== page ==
MONEY women

These 10 Countries Already Have Women on Their Currency

And here's a look at the bills themselves.

The U.S. Treasury Department announced Wednesday night that it will put the image of a woman on the new $10 bill in 2020.

No figure has yet been selected for the honor, but it will be a woman who played a major role in U.S. history and was a champion of democracy.

Got any suggestions? The government will be soliciting input from the public on a new website it plans to launch soon and on Twitter using the hashtag #TheNew10. “We’re going to spend a lot of time this summer listening to people,” said Treasury Secretary Jack Lew.

If you’re looking for inspiration, you should know that at least 10 other nations, including Syria, the Philippines, and Israel, have already recognized female leaders on their banknotes—all of which you can see in the gallery below.

Read next: Who Should Be the First Woman On a Modern Dollar Bill?

  • Syria

    Queen Zenobia
    Khaled Al-Hariri—Reuters/Corbis

    Syria’s current image is that of a nation wracked by civil war and struggling against the violent militant group ISIS. But it outpaced the United States on one sign of social progress: recognizing women on official currency.

    Syrian Queen Zenobia, known for fighting back against Roman colonizers in the second century AD, appears on the 500-pound note.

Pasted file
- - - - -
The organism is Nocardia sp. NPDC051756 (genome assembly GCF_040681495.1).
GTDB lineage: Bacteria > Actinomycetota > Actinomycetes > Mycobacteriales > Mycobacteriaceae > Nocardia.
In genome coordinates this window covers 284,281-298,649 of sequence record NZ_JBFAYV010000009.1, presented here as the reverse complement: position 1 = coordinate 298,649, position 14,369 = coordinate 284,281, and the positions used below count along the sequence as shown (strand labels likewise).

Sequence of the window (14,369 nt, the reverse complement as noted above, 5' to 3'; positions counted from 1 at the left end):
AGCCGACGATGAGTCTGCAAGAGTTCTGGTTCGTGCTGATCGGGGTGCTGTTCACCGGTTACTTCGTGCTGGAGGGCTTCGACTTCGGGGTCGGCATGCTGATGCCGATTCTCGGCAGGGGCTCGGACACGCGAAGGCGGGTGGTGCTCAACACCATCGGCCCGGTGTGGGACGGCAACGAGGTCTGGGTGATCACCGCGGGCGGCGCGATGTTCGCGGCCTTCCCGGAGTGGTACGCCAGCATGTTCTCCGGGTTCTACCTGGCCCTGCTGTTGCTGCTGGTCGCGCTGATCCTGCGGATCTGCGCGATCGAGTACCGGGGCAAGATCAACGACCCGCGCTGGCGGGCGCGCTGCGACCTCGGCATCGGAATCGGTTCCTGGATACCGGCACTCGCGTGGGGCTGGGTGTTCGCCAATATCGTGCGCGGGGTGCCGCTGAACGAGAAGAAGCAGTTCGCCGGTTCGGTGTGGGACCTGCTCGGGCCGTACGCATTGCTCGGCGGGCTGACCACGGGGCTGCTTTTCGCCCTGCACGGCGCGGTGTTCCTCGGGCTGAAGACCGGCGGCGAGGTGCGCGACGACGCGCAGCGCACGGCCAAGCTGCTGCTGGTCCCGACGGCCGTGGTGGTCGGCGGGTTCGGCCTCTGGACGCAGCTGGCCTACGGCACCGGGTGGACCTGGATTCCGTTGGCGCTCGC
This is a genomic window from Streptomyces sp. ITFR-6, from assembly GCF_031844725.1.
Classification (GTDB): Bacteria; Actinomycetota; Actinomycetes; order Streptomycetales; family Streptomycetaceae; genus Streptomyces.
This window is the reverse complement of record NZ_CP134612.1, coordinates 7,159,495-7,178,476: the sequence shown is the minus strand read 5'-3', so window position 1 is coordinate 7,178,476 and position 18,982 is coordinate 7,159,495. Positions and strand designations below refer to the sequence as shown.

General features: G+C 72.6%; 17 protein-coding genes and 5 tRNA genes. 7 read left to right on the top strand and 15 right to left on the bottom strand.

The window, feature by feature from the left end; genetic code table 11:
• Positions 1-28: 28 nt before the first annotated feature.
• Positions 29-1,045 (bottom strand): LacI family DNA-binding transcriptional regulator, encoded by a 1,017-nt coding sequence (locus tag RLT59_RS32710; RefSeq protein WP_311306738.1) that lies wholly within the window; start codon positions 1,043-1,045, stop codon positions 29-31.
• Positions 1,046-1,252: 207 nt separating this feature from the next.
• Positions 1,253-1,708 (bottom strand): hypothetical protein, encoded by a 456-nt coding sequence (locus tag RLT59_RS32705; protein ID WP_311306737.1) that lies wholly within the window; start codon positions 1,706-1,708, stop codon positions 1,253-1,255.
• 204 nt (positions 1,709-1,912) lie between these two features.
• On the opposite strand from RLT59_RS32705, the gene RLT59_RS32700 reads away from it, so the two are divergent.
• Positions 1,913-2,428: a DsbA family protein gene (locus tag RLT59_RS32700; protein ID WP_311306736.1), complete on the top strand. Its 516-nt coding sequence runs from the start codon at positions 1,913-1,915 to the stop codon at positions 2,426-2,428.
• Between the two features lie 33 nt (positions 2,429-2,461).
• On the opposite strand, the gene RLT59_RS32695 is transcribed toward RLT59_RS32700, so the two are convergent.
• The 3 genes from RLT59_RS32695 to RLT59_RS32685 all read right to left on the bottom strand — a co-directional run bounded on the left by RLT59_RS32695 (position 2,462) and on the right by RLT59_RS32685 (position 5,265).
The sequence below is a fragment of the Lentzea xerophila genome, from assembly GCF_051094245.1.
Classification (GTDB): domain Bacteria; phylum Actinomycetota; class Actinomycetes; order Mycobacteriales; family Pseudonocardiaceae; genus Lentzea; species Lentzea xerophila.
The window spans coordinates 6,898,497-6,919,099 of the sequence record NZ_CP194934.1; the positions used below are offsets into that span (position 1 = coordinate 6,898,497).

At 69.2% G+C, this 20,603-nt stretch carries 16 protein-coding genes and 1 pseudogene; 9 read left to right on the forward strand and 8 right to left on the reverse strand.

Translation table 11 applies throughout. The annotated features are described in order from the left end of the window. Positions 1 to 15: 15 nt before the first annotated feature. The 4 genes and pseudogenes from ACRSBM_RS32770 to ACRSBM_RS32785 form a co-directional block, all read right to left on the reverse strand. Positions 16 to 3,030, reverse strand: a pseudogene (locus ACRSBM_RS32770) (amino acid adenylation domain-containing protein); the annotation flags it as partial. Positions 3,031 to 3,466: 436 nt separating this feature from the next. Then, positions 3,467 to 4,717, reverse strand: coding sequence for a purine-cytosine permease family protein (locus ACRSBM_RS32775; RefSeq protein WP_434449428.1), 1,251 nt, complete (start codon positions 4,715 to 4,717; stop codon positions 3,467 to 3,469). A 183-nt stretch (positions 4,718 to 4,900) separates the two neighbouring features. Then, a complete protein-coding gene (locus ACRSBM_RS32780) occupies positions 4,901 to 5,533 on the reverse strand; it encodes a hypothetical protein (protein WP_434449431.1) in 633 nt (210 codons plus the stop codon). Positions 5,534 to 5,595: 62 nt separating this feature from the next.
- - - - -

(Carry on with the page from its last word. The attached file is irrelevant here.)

• Philippines

    Philipine 500 and 1000 peso notes
    Edwin Tuyay—Bloomberg via Getty Images

    During the mid-1980s, the Philippines introduced a 500-peso note featuring prominent senator Benigno Aquino Jr., who had been assassinated in 1983. His wife, Corazon Aquino, went on to become the first female president of the Philippines—and the first female president in Asia, for that matter—and her image was added to the bill after she died in 2009. Early 20th-century suffragette Josefa Llanes Escoda also appears (alongside two men) on the 1000-peso note.

  • Turkey

    Nick Fielding—Alamy

    In Turkey, the current 50-lira note features turn-of-the-century novelist and women’s rights activist Fatma Aliye Topuz on its reverse side. (The first president of Turkey, Mustafa Kemal Atatürk, appears on the front of every bill.)

  • Mexico

    500 Mexican pesos notes on a table with traditional Mexican ornament. The note has the portrait of the painter Diego Riviera on one side and Frida Kahlo on the other.
    Daniel Sambraus—Getty Images

    Mexico’s 500-peso note shows muralist Diego Rivera on the front and his wife and fellow artist Frida Kahlo on the back. Her image is a 1940 self-portrait, alongside a famous painting of hers from 1949, “Love’s Embrace of the Universe, the Earth (Mexico), Myself, Diego and Señor Xólotl.” Seventeenth-century Mexican writer Sor Juana Inés de la Cruz appears on the 200-peso note.

  • Argentina

    Eva Peron (1919-1952) on 2 Pesos 2001 Banknote from Argentina. Second wife of President Juan Peron.
    Georgios Kollidas—Alamy

    Argentina’s beloved former First Lady Eva Perón—widely known by her nickname “Evita”—appears on the current 100-peso bill. The 20-peso note depicts 19th-century Argentine political activist Manuela Rosas along with her father, politician Juan Manuel de Rosas.